A Characteristic Of Scrooge in Charles Dickens’ Novel a Christmas Carol
Somewhere in the dirty city of Victorian London, Ebenezer Scrooge, the miserly main character of Charles Dickens’ A Christmas Carol, sits in the ice-cold air of his counting house in the company of his less-than-well-paid clerk, Bob Cratchit, thinking about the next way to make a quick profit while Bob struggles to put food on the table for his large family.
Scrooge is a cold man who believes that Christmas is just a waste of time and, more importantly, money. He believes that the good cheer of Christmas is humbug. On Christmas Eve, he is visited by the ghost of his former business partner, Jacob Marley, who was just as greedy as Scrooge when he was alive. Marley warns Scrooge that he will spend eternity lugging around heavy chains that his greed has forged if he continues to go about life selfishly. Scrooge is then visited by three ghosts: the Ghost of Christmas Past, the Ghost of Christmas Present, and The Ghost of Christmas Yet to Come. They show Scrooge the wrong in his actions of putting pennies above people. He is afraid of the picture of his life and promises to change and keep Christmas in his heart all year long. Scrooge awakes on Christmas morning a changed man. He becomes jolly, generous, and overall the man he promised the ghosts he would become, and as mentioned in the book, “…it was always said of him, that he knew how to keep Christmas well, if any man alive possessed the knowledge.” (Dickens, 80). Scrooge’s speech and actions change as the story goes on. At the beginning, his speech and actions are selfish and mean. In the middle, his speech and actions show signs of him changing, and at the end, his speech and actions show that he has transformed into a jolly, charitable man.l
Scrooge’s speech and actions at the beginning of the story are selfish and cruel. Early in the story, Scrooge is visited at his counting house by his young nephew, Fred. Fred was there to wish Scrooge a merry Christmas, but Scrooge just shooes him away. He states, “Merry Christmas! Out upon merry Christmas! What’s Christmas time to you but a time for paying bills without money; a time for finding yourself a year older, but not an hour richer; a time for balancing your books and having every item in ‘em through a round dozen of months presented dead against you? If I could work my will,” said Scrooge indignantly, “every idiot who goes about with ‘Merry Christmas’ on his lips should be boiled with his own pudding, and buried with a stake of holly through his heart. He should!”” (14)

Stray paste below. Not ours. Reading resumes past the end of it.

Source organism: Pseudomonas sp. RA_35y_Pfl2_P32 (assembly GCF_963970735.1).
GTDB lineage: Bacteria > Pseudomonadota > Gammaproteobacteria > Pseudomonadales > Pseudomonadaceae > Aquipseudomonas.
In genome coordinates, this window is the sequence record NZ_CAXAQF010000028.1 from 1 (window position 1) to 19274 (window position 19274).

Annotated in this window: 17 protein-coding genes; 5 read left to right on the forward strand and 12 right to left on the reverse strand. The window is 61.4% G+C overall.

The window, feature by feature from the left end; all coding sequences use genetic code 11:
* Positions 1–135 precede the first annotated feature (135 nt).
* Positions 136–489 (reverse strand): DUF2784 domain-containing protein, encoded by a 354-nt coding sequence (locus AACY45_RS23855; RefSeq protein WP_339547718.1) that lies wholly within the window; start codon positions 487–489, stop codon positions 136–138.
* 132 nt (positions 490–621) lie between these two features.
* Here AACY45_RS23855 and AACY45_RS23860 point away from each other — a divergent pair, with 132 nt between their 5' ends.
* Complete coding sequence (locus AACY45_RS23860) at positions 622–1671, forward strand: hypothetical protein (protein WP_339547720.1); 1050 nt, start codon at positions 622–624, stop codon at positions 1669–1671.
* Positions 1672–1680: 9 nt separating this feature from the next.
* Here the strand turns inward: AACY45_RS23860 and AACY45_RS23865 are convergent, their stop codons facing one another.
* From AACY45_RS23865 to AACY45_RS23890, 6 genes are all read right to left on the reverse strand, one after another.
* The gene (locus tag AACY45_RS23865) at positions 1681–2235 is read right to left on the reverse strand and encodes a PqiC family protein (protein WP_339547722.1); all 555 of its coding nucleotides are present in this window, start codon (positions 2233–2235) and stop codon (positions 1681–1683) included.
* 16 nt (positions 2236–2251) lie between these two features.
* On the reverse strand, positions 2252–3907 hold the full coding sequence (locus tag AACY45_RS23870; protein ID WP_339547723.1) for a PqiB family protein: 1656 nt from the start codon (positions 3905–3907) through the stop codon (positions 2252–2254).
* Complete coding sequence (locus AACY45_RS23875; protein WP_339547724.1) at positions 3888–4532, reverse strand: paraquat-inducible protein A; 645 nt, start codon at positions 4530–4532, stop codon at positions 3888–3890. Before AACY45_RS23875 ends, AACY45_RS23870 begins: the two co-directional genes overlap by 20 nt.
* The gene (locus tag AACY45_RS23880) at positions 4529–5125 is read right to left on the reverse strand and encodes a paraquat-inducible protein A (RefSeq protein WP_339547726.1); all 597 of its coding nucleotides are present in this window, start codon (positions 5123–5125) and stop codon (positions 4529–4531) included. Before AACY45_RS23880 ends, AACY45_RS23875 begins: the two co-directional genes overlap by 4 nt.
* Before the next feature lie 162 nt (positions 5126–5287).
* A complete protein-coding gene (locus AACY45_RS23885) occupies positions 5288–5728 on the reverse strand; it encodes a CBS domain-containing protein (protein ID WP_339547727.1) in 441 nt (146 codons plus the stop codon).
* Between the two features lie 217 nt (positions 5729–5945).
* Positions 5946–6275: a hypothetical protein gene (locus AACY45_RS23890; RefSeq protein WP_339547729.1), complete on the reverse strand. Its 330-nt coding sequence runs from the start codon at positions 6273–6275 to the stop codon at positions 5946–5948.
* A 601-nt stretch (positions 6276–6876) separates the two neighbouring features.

This extensively displays that Scrooge’s speech and actions at the beginning of the book are selfish and cruel because not only does he denounce his nephew’s good intentions, but he also goes on to condemn Christmas. Because of this, Fred goes on to explain that despite Christmas has never put a penny in his pocket, it has done him good. This is a lesson Scrooge must learn if he wants to change. Almost immediately after Fred leaves, Scrooge is visited by two portly gentlemen. They ask him if he would like to donate to the poor. He replies, ““Are there no prisons?… And the Union workhouses? Are they still in operation?”” (16). The two men tell him that the poor would rather die than go to these places, to which Scrooge heartlessly replies, “”If they would rather die, they had better do it, and decrease the surplus population.”” (16). These two quotes display that Scrooge’s speech and actions at the beginning of the story are selfish and heartless because he basically says that the poor people should die now if they were going to die anyway. Because of behavior such as this towards the less-fortunate, Scrooge is visited by the three spirits of Christmas. The cruel speech and actions of Scrooge at the beginning of the novel set up for the arrival of Marley and the three Ghosts of Christmas.
The speech and actions of Scrooge in the middle of the story are much different from his heartless and penny-pinching speech and actions in the beginning. Scrooge’s speech and actions in the middle of the story show signs that he is changing. On Christmas day, the Ghost of Christmas Present took Scrooge to the Cratchit household. Tiny Tim, despite being in the state he is, is still cheerful. This prompts Scrooge to ask, “”Spirit,” said Scrooge, with an interest he had never felt before, “tell me if Tiny Tim will live.”” (51). This indicates that Scrooge’s speech and actions in the middle of the story show signs of him changing because he’s caring about the well-being of someone other than himself. Due to this, the reader becomes aware that the Spirits are having an effect on Scrooge, and that he is starting to care about others. Later, the Ghost of Christmas Present takes Scrooge to his nephew, Fred’s, party, which Scrooge was invited to. Scrooge gets absorbed in the activities, and is in a cheerful mood that he had not had in a long time. The book says,